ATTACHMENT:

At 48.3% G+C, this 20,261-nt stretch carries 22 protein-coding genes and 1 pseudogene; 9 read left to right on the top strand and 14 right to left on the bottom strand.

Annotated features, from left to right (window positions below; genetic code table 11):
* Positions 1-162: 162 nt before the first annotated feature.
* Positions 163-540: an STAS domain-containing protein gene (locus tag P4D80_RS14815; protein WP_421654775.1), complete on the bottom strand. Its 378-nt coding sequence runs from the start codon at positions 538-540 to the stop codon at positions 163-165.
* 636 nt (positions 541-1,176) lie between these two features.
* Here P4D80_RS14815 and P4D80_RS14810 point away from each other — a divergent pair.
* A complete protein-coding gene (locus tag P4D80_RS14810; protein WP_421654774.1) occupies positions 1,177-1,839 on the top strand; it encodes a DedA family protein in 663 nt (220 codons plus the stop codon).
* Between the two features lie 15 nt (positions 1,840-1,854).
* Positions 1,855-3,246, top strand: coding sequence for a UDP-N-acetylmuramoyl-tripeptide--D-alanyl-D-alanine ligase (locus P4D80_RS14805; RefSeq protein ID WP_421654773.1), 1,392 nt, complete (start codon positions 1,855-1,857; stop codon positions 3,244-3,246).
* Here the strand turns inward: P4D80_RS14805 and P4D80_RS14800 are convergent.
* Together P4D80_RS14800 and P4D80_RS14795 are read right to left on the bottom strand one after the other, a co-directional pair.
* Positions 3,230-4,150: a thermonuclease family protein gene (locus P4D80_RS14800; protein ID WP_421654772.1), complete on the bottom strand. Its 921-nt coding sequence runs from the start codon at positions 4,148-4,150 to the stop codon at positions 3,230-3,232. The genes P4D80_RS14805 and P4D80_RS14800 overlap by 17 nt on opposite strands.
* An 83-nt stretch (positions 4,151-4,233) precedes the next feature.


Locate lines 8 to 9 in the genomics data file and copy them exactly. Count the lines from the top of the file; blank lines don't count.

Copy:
* Between the two features lie 15 nt (positions 1,840-1,854).
* Positions 1,855-3,246, top strand: coding sequence for a UDP-N-acetylmuramoyl-tripeptide--D-alanyl-D-alanine ligase (locus P4D80_RS14805; RefSeq protein ID WP_421654773.1), 1,392 nt, complete (start codon positions 1,855-1,857; stop codon positions 3,244-3,246).